Read more: Hothouse Earth: here's what the science actually does – and doesn't – say

The faith that William Nordhaus and others have in the “incredible adaptability of human economies” is almost admirable in a sense. But that adaptability has occurred in a remarkably stable climate where global temperatures have fluctuated by 1℃ below or above the average for the last 10,000 years. If that climate stability breaks down, then human adaptability will almost certainly break down with it.

Many climate scientists are now calling for the focus on economy efficiency and incremental change that economists have taken to global warming to be abandoned. When supposedly respected experts disagree so fundamentally over an issue, it would be understandable for the public to switch off. But in this case, such a reaction would be wildly dangerous.

Just as energy companies have been accused of paralysing the political response to climate change, the trivialising of the dangers of climate breakdown by mainstream economists has paralysed bold and timely action on climate breakdown for almost 50 years.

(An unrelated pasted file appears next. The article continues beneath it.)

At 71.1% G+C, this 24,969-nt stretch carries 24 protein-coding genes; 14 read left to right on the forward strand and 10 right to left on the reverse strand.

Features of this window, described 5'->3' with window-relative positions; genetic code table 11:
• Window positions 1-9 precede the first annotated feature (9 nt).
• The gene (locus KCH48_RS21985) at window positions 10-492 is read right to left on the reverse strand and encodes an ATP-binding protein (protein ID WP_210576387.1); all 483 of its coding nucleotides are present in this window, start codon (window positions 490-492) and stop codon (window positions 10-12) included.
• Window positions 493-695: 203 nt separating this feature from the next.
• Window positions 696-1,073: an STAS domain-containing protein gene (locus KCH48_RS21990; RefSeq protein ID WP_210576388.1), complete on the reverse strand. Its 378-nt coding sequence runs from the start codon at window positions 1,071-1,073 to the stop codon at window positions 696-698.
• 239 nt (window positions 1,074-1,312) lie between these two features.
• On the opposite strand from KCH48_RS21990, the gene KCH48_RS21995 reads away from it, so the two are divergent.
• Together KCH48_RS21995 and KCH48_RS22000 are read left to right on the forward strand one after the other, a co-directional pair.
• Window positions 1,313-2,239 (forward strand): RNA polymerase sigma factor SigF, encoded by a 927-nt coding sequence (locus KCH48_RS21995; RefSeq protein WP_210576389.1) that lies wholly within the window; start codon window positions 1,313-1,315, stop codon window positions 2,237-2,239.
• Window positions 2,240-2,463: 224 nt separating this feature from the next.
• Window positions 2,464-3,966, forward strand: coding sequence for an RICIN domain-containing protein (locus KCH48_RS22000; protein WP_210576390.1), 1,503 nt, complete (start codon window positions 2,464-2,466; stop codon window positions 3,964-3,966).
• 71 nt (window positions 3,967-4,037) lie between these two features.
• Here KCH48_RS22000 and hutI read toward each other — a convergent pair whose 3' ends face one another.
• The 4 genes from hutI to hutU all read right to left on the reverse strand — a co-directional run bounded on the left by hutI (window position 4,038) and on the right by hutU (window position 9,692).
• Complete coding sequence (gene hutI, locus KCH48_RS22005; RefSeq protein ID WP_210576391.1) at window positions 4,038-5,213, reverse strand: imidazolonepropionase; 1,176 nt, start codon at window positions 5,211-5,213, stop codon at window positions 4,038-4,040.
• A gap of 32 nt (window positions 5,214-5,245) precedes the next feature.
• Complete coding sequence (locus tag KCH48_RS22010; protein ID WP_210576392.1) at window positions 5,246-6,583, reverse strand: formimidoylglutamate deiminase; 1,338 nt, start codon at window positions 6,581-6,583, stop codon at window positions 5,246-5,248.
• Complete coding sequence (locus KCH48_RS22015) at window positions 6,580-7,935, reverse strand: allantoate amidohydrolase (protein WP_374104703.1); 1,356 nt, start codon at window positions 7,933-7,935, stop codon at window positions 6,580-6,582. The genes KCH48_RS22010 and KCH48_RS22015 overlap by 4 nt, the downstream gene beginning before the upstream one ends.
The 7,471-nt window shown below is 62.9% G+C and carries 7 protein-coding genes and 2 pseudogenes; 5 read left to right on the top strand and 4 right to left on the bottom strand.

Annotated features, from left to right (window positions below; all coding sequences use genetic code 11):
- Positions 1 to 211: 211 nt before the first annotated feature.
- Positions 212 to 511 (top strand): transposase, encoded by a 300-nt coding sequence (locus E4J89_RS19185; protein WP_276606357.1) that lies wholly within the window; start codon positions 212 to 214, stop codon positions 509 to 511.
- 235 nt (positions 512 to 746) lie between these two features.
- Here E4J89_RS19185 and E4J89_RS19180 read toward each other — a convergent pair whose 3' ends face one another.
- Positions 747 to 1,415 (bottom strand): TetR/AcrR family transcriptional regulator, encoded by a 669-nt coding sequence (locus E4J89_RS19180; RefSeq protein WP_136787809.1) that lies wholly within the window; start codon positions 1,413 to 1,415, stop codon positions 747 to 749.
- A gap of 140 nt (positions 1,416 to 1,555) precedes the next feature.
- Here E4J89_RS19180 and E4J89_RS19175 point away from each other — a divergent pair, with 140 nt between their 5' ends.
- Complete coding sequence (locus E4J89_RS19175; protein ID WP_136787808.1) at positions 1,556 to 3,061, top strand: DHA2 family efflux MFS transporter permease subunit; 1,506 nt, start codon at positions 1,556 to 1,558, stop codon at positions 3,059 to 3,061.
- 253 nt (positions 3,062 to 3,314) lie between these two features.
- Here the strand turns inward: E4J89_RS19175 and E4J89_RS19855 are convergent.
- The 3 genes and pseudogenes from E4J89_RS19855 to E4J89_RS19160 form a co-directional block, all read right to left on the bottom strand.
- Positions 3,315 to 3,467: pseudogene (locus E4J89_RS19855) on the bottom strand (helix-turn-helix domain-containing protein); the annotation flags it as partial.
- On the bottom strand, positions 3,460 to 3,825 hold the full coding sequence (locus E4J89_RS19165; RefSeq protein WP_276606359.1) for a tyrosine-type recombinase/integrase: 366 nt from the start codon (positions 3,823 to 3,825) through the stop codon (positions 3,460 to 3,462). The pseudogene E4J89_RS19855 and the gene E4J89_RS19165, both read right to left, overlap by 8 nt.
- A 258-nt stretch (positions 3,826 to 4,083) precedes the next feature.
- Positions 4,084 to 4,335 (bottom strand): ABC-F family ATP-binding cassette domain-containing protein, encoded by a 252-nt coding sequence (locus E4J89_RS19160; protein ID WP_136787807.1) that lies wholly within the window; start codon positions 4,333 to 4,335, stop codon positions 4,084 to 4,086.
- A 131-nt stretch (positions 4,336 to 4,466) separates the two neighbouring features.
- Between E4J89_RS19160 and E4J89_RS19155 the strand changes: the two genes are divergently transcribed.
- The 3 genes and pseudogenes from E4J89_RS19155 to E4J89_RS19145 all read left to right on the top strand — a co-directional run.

In that time, humanity’s population has doubled, and the average amount each person consumes has more than doubled. If we don’t challenge the naïve assurances of economists that all will continue to be well, the “human economies” they believed they were defending will tumble just as fast.

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This article is republished from The Conversation under a Creative Commons license. Read the original article.

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Steve Keen receives funding for "Integrating Macroeconomics and Ecology via Energy and the Laws of Thermodynamics" from National Institute for Economic & Social Research via the Sustainability Hub of its ESRC-funded Rebuilding Macroeconomics project. See https://www.rebuildingmacroeconomics.ac.uk/integrating-macroeconomics for details